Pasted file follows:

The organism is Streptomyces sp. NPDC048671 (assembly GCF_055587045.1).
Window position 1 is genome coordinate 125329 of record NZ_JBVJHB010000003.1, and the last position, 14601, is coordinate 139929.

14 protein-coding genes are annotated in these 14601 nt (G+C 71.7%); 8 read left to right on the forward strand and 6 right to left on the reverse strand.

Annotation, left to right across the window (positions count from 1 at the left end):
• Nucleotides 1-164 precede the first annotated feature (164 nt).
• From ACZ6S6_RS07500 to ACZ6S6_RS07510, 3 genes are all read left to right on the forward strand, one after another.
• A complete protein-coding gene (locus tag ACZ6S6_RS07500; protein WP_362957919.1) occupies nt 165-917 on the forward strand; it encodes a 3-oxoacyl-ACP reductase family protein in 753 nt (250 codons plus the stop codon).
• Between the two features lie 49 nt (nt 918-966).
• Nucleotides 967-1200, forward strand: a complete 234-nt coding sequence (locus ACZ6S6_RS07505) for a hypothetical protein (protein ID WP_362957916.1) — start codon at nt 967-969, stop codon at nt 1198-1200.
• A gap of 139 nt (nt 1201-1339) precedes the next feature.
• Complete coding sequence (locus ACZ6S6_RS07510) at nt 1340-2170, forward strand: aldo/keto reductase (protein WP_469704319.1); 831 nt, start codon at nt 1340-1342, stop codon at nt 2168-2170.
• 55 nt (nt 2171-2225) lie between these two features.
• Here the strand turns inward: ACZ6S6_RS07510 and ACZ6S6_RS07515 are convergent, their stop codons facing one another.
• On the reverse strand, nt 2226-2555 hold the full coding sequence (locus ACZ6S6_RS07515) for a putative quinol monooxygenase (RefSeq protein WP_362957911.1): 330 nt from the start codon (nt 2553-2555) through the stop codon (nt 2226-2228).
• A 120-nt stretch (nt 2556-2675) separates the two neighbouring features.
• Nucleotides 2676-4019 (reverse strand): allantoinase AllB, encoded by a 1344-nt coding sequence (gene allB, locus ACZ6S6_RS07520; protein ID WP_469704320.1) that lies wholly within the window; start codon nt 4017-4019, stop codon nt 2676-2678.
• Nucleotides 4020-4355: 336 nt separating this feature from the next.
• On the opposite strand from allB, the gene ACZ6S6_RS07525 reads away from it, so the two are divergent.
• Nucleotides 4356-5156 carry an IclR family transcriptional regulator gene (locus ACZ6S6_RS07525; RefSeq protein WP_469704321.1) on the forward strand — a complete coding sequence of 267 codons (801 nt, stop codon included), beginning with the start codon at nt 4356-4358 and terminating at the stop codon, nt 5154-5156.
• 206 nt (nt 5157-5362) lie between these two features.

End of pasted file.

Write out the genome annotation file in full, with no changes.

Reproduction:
The organism is Streptomyces sp. NPDC048671 (assembly GCF_055587045.1).
Window position 1 is genome coordinate 125329 of record NZ_JBVJHB010000003.1, and the last position, 14601, is coordinate 139929.

14 protein-coding genes are annotated in these 14601 nt (G+C 71.7%); 8 read left to right on the forward strand and 6 right to left on the reverse strand.

Annotation, left to right across the window (positions count from 1 at the left end):
• Nucleotides 1-164 precede the first annotated feature (164 nt).
• From ACZ6S6_RS07500 to ACZ6S6_RS07510, 3 genes are all read left to right on the forward strand, one after another.
• A complete protein-coding gene (locus tag ACZ6S6_RS07500; protein WP_362957919.1) occupies nt 165-917 on the forward strand; it encodes a 3-oxoacyl-ACP reductase family protein in 753 nt (250 codons plus the stop codon).
• Between the two features lie 49 nt (nt 918-966).
• Nucleotides 967-1200, forward strand: a complete 234-nt coding sequence (locus ACZ6S6_RS07505) for a hypothetical protein (protein ID WP_362957916.1) — start codon at nt 967-969, stop codon at nt 1198-1200.
• A gap of 139 nt (nt 1201-1339) precedes the next feature.
• Complete coding sequence (locus ACZ6S6_RS07510) at nt 1340-2170, forward strand: aldo/keto reductase (protein WP_469704319.1); 831 nt, start codon at nt 1340-1342, stop codon at nt 2168-2170.
• 55 nt (nt 2171-2225) lie between these two features.
• Here the strand turns inward: ACZ6S6_RS07510 and ACZ6S6_RS07515 are convergent, their stop codons facing one another.
• On the reverse strand, nt 2226-2555 hold the full coding sequence (locus ACZ6S6_RS07515) for a putative quinol monooxygenase (RefSeq protein WP_362957911.1): 330 nt from the start codon (nt 2553-2555) through the stop codon (nt 2226-2228).
• A 120-nt stretch (nt 2556-2675) separates the two neighbouring features.
• Nucleotides 2676-4019 (reverse strand): allantoinase AllB, encoded by a 1344-nt coding sequence (gene allB, locus ACZ6S6_RS07520; protein ID WP_469704320.1) that lies wholly within the window; start codon nt 4017-4019, stop codon nt 2676-2678.
• Nucleotides 4020-4355: 336 nt separating this feature from the next.
• On the opposite strand from allB, the gene ACZ6S6_RS07525 reads away from it, so the two are divergent.
• Nucleotides 4356-5156 carry an IclR family transcriptional regulator gene (locus ACZ6S6_RS07525; RefSeq protein WP_469704321.1) on the forward strand — a complete coding sequence of 267 codons (801 nt, stop codon included), beginning with the start codon at nt 4356-4358 and terminating at the stop codon, nt 5154-5156.
• 206 nt (nt 5157-5362) lie between these two features.